During Easter 1973, a dictator, Idi Amin, terrorized Uganda. His soldiers beat, burned and killed Christians. But that Easter Pastor Kefa Sempangi preached the risen Lord in a soccer stadium to seven thousand people. After the service, Amin's Secret Police followed Sempangi to his church and closed the door, rifles in his face. “We’ll kill you for disobeying Amin" said the captain. "If you have something to say, do it now." Kefa, thinking of his wife and daughter, was shaken. But God strengthened him to speak. "Do what you must. God says in Christ I’m already dead. My real life is hidden with Him in God. My life’s not in danger but yours. I’m alive in the risen Lord. You’re dead in your sins. May He spare you from eternal destruction." They looked at him for a long time then lowered their guns and said, "Pray for us?” Kefa did, and those who saw his brave witness, protected him with their lives.

Years later, Sempangi, in a book, noted that what came to his mind as he faced those soldiers was Psalm 23. He had no confidence in himself. It was all in the Lord. He found the courage to speak because he knew the mighty, powerful Lord was at his side and would work all things for his good. He knew the Lord would see him through this dark valley. In the face of evil, he did not have to fear that evil, for, by rod and staff, his Good Shepherd would comfort him. Psalm 23 helped him confidently move forward. God is with me. I will not fail.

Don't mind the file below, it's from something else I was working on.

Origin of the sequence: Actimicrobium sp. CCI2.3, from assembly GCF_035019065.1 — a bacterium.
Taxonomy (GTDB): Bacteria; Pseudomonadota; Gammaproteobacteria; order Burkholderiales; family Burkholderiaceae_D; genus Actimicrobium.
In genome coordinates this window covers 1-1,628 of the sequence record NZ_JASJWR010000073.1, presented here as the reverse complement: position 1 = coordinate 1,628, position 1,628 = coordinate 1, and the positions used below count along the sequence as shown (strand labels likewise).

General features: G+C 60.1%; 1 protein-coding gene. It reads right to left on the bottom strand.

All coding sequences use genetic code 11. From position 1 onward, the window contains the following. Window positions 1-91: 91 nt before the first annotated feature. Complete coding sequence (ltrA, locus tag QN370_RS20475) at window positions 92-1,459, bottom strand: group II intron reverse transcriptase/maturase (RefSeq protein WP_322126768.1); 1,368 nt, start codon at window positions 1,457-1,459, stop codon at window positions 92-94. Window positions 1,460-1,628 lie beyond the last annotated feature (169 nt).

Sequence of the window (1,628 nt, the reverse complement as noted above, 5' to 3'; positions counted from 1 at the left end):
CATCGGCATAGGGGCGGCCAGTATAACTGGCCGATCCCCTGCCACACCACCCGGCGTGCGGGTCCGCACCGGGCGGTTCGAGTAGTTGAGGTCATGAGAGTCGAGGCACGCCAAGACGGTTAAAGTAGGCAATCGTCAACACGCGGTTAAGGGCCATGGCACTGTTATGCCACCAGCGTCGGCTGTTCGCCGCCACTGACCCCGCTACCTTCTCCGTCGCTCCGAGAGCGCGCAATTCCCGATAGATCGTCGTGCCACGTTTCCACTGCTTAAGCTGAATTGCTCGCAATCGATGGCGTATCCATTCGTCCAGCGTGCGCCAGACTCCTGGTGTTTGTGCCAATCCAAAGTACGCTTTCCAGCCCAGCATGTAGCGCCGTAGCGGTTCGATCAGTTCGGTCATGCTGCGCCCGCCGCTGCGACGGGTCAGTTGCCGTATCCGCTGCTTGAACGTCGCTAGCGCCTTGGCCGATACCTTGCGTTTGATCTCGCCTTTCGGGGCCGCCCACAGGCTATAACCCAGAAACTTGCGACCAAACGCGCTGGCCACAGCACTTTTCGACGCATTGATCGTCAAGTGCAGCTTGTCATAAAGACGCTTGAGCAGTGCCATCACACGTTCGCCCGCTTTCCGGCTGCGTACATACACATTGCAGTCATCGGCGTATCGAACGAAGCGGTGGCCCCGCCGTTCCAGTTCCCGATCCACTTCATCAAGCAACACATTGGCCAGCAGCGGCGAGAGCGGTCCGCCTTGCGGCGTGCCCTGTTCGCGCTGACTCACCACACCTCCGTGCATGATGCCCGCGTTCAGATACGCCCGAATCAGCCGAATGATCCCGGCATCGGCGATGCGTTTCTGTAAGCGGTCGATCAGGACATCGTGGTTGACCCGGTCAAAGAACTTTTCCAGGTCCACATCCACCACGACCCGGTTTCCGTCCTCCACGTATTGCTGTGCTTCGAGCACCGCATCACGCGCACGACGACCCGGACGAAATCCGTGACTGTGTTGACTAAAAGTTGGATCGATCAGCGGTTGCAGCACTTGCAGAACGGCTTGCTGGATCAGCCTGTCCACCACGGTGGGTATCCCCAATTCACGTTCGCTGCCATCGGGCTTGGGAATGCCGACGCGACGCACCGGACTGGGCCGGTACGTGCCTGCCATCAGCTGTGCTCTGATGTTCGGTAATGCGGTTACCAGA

Aren’t we so often in that same situation? We are struggling, in any and every way possible. Despair robs us of joy. Problems abound, problems of body and soul, of heart and mind. And worst of all there is that conscience, the one that records our sins and regularly brings them up. You will pay for what you did. God cannot want you, sinner. You know the hatred you have felt for others. You know the improper things you have looked at or said to others. You know how often you heart is not God-centered during church. And you know that breaking one law is the same as breaking them all. You have no shepherd. You have strayed too far, lost sheep. He will give up on you, and bar you from his sheep fold.